Tribological Effects of Mineral-Oil Lubricant Contamination with Biofuels: A Pin-on-disk Tribometry and Wear Study
Advances in Tribology
Use of biodiesel produces engine oil dilution because of unburned biodiesel impinging on cold walls of the combustion chamber, being scrapped to the oil pan, and leading to changes of oil friction, wear and lubricity properties. In this paper, mixtures of SAE 15W-40 oil, which were contaminated by known percentages of the biodiesels from canola oil, peanut oil, soybean oil, and chicken fat, were tested in a pin-on-disk tribometer. A contact was employed of AISI 1018 steel disk and AISI 316 stainless-steel ball for pin material, and friction force and specific wear were measured. Wear on the disk surfaces showed that any degree of mineral-oil dilution by the tested biodiesels reduces the wear protection of engine oil even at small mixture percentages. However, these reductions were not substantially different than those observed for same percentages of dilution of mineral oil by fossil diesel. The tested mixture of oil contaminated with animal fat feedstock (e.g., chicken fat) biodiesel showed the best wear behavior as compared to those for the other tested mixtures (of mineral oil with vegetable feedstock biodiesel dilutions). Obtained results are discussed as baseline for further studies in a renewable energy multidisciplinary approach on biofuels and biolubes.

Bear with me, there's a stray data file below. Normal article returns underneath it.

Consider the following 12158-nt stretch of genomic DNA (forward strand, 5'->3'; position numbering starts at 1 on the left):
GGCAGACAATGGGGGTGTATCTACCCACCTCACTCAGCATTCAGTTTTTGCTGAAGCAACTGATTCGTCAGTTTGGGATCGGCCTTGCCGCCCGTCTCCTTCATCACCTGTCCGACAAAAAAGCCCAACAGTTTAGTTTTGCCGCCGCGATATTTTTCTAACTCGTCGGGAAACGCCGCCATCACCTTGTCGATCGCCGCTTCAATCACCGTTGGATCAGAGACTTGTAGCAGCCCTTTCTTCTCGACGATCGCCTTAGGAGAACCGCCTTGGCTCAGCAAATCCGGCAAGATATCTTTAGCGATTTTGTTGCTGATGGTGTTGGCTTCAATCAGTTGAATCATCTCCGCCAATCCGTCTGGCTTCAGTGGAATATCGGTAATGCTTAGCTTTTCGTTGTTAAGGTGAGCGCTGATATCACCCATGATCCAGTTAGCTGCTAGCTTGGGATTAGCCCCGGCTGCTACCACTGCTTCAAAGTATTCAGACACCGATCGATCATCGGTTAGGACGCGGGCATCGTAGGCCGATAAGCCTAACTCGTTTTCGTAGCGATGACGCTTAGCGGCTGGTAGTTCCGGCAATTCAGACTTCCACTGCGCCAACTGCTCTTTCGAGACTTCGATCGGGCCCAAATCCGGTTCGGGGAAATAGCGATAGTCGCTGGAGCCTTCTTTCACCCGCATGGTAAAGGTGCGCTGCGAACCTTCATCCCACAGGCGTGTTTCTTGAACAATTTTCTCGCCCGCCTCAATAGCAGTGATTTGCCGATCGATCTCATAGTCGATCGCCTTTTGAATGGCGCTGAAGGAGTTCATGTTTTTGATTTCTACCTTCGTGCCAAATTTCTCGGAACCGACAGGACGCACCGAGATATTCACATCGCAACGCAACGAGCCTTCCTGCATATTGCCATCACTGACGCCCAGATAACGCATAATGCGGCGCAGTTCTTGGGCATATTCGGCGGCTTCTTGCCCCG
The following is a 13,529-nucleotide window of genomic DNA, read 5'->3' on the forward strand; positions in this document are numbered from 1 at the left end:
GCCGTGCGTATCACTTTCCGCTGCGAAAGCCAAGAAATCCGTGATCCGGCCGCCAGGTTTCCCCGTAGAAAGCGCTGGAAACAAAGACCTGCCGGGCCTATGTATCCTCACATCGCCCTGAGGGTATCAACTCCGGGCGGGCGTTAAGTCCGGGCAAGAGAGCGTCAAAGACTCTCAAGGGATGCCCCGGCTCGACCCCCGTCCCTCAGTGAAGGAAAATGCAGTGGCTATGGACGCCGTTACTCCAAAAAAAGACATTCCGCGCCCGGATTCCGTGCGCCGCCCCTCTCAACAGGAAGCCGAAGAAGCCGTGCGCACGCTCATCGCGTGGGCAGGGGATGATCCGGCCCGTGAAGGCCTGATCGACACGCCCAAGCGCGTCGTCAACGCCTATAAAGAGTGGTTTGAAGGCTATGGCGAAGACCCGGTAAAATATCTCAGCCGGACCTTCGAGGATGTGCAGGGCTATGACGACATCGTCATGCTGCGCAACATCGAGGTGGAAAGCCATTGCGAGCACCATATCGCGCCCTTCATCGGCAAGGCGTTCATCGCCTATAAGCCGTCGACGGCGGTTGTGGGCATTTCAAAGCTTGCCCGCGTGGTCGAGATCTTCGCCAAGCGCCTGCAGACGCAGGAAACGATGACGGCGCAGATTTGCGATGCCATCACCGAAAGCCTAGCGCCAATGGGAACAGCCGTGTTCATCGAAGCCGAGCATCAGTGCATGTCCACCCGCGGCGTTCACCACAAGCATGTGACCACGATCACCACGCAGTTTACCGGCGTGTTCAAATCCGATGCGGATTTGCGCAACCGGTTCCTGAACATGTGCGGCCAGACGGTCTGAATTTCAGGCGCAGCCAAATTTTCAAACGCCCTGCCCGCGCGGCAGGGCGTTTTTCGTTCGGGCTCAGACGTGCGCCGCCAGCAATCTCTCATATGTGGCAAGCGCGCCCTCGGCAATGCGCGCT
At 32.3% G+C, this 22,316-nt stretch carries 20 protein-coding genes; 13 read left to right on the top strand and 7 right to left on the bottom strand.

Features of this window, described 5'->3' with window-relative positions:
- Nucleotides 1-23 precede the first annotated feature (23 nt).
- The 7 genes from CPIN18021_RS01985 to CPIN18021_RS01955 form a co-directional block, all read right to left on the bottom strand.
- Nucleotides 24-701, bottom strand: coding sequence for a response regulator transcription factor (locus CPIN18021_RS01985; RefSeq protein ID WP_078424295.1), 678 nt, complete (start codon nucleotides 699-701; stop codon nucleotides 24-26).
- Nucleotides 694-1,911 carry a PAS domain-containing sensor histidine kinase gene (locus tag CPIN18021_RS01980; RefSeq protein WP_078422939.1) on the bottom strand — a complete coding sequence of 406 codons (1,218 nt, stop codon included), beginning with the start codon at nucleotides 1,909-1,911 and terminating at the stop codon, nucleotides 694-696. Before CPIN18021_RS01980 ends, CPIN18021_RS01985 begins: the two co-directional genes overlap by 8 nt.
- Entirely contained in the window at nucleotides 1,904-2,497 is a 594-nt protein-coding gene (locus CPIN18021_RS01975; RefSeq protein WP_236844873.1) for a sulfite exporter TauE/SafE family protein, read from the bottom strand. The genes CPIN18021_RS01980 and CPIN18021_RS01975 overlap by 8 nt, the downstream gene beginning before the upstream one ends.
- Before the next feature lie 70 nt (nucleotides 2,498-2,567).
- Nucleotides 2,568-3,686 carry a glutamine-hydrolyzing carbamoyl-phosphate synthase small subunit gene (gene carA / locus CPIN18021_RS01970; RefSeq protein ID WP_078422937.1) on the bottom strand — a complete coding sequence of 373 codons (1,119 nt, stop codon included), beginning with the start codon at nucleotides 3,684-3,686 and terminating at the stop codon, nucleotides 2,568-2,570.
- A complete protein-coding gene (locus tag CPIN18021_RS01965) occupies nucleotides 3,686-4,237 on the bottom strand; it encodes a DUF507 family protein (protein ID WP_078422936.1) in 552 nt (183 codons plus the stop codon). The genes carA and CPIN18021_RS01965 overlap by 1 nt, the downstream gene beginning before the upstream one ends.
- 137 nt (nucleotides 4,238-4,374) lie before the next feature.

Shanta, Sultana M., Gustavo J. Molina, Valentin Soloiu.
"Tribological Effects of Mineral-Oil Lubricant Contamination with Biofuels: A Pin-on-disk Tribometry and Wear Study."
Advances in Tribology, 2011.
doi: 10.1155/2011/820795 source: https://www.hindawi.com/journals/at/2011/820795/